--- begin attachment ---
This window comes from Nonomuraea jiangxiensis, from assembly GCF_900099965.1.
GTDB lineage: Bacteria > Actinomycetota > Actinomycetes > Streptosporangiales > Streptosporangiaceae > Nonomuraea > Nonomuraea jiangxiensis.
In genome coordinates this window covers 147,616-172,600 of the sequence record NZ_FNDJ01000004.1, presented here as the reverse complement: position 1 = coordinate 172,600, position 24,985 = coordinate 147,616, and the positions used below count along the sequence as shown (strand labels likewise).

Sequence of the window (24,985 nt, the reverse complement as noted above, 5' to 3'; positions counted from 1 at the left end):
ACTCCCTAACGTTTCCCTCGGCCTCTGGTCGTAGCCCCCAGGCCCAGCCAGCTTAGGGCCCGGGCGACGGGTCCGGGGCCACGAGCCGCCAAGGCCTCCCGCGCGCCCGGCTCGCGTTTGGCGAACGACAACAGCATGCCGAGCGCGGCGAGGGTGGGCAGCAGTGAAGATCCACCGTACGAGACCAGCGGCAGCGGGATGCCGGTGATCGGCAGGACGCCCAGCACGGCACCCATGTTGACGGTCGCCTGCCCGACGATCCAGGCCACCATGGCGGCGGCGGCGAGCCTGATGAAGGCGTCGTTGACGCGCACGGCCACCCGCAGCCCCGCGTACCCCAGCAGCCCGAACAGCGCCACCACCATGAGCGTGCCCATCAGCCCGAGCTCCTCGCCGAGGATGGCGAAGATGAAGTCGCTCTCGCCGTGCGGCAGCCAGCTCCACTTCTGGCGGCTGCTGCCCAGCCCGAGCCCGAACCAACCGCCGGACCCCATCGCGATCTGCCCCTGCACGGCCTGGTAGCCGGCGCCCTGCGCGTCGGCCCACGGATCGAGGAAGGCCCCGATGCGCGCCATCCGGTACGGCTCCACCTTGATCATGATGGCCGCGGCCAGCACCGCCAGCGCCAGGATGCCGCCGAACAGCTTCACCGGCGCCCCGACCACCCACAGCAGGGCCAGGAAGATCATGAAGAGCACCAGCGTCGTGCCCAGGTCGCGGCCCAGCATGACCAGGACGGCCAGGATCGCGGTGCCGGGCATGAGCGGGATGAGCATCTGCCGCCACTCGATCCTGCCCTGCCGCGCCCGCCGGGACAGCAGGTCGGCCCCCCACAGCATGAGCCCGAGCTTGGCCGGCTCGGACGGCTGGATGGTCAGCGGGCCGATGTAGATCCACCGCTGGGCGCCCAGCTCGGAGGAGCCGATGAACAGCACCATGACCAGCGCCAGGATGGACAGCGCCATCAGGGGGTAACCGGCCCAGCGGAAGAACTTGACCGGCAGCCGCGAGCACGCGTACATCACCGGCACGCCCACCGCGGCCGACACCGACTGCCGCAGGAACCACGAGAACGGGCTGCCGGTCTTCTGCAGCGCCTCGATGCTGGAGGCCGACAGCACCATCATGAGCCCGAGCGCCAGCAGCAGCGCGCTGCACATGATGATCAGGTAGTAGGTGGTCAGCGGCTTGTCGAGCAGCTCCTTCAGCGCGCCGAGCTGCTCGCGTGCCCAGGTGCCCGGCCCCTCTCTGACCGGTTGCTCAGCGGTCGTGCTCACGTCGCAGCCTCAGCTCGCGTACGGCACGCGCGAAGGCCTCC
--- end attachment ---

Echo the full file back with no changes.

This window comes from Nonomuraea jiangxiensis, from assembly GCF_900099965.1.
GTDB lineage: Bacteria > Actinomycetota > Actinomycetes > Streptosporangiales > Streptosporangiaceae > Nonomuraea > Nonomuraea jiangxiensis.
In genome coordinates this window covers 147,616-172,600 of the sequence record NZ_FNDJ01000004.1, presented here as the reverse complement: position 1 = coordinate 172,600, position 24,985 = coordinate 147,616, and the positions used below count along the sequence as shown (strand labels likewise).

Sequence of the window (24,985 nt, the reverse complement as noted above, 5' to 3'; positions counted from 1 at the left end):
ACTCCCTAACGTTTCCCTCGGCCTCTGGTCGTAGCCCCCAGGCCCAGCCAGCTTAGGGCCCGGGCGACGGGTCCGGGGCCACGAGCCGCCAAGGCCTCCCGCGCGCCCGGCTCGCGTTTGGCGAACGACAACAGCATGCCGAGCGCGGCGAGGGTGGGCAGCAGTGAAGATCCACCGTACGAGACCAGCGGCAGCGGGATGCCGGTGATCGGCAGGACGCCCAGCACGGCACCCATGTTGACGGTCGCCTGCCCGACGATCCAGGCCACCATGGCGGCGGCGGCGAGCCTGATGAAGGCGTCGTTGACGCGCACGGCCACCCGCAGCCCCGCGTACCCCAGCAGCCCGAACAGCGCCACCACCATGAGCGTGCCCATCAGCCCGAGCTCCTCGCCGAGGATGGCGAAGATGAAGTCGCTCTCGCCGTGCGGCAGCCAGCTCCACTTCTGGCGGCTGCTGCCCAGCCCGAGCCCGAACCAACCGCCGGACCCCATCGCGATCTGCCCCTGCACGGCCTGGTAGCCGGCGCCCTGCGCGTCGGCCCACGGATCGAGGAAGGCCCCGATGCGCGCCATCCGGTACGGCTCCACCTTGATCATGATGGCCGCGGCCAGCACCGCCAGCGCCAGGATGCCGCCGAACAGCTTCACCGGCGCCCCGACCACCCACAGCAGGGCCAGGAAGATCATGAAGAGCACCAGCGTCGTGCCCAGGTCGCGGCCCAGCATGACCAGGACGGCCAGGATCGCGGTGCCGGGCATGAGCGGGATGAGCATCTGCCGCCACTCGATCCTGCCCTGCCGCGCCCGCCGGGACAGCAGGTCGGCCCCCCACAGCATGAGCCCGAGCTTGGCCGGCTCGGACGGCTGGATGGTCAGCGGGCCGATGTAGATCCACCGCTGGGCGCCCAGCTCGGAGGAGCCGATGAACAGCACCATGACCAGCGCCAGGATGGACAGCGCCATCAGGGGGTAACCGGCCCAGCGGAAGAACTTGACCGGCAGCCGCGAGCACGCGTACATCACCGGCACGCCCACCGCGGCCGACACCGACTGCCGCAGGAACCACGAGAACGGGCTGCCGGTCTTCTGCAGCGCCTCGATGCTGGAGGCCGACAGCACCATCATGAGCCCGAGCGCCAGCAGCAGCGCGCTGCACATGATGATCAGGTAGTAGGTGGTCAGCGGCTTGTCGAGCAGCTCCTTCAGCGCGCCGAGCTGCTCGCGTGCCCAGGTGCCCGGCCCCTCTCTGACCGGTTGCTCAGCGGTCGTGCTCACGTCGCAGCCTCAGCTCGCGTACGGCACGCGCGAAGGCCTCC